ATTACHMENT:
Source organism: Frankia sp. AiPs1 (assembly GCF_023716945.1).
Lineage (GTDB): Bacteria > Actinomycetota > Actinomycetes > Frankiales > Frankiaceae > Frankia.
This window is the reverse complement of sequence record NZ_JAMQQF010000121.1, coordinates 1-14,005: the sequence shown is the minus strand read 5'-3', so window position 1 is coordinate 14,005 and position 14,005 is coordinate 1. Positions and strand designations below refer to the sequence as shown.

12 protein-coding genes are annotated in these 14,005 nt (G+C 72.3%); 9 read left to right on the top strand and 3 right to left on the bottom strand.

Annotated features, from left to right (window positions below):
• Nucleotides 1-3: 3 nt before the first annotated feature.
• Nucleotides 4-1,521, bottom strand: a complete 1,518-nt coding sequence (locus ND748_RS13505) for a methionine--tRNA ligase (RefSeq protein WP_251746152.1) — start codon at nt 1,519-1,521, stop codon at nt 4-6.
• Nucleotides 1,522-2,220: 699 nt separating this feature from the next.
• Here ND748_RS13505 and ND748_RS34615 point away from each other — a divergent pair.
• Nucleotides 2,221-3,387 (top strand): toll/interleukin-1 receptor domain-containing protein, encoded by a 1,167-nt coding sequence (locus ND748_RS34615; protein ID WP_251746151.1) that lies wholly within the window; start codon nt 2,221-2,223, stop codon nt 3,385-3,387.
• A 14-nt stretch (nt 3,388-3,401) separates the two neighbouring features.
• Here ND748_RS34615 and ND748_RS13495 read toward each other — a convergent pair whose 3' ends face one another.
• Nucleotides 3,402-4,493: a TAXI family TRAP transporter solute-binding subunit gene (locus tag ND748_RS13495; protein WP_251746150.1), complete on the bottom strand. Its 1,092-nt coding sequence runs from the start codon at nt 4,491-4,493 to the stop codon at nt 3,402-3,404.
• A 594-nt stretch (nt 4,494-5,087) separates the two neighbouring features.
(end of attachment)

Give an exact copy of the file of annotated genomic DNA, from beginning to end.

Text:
Source organism: Frankia sp. AiPs1 (assembly GCF_023716945.1).
Lineage (GTDB): Bacteria > Actinomycetota > Actinomycetes > Frankiales > Frankiaceae > Frankia.
This window is the reverse complement of sequence record NZ_JAMQQF010000121.1, coordinates 1-14,005: the sequence shown is the minus strand read 5'-3', so window position 1 is coordinate 14,005 and position 14,005 is coordinate 1. Positions and strand designations below refer to the sequence as shown.

12 protein-coding genes are annotated in these 14,005 nt (G+C 72.3%); 9 read left to right on the top strand and 3 right to left on the bottom strand.

Annotated features, from left to right (window positions below):
• Nucleotides 1-3: 3 nt before the first annotated feature.
• Nucleotides 4-1,521, bottom strand: a complete 1,518-nt coding sequence (locus ND748_RS13505) for a methionine--tRNA ligase (RefSeq protein WP_251746152.1) — start codon at nt 1,519-1,521, stop codon at nt 4-6.
• Nucleotides 1,522-2,220: 699 nt separating this feature from the next.
• Here ND748_RS13505 and ND748_RS34615 point away from each other — a divergent pair.
• Nucleotides 2,221-3,387 (top strand): toll/interleukin-1 receptor domain-containing protein, encoded by a 1,167-nt coding sequence (locus ND748_RS34615; protein ID WP_251746151.1) that lies wholly within the window; start codon nt 2,221-2,223, stop codon nt 3,385-3,387.
• A 14-nt stretch (nt 3,388-3,401) separates the two neighbouring features.
• Here ND748_RS34615 and ND748_RS13495 read toward each other — a convergent pair whose 3' ends face one another.
• Nucleotides 3,402-4,493: a TAXI family TRAP transporter solute-binding subunit gene (locus tag ND748_RS13495; protein WP_251746150.1), complete on the bottom strand. Its 1,092-nt coding sequence runs from the start codon at nt 4,491-4,493 to the stop codon at nt 3,402-3,404.
• A 594-nt stretch (nt 4,494-5,087) separates the two neighbouring features.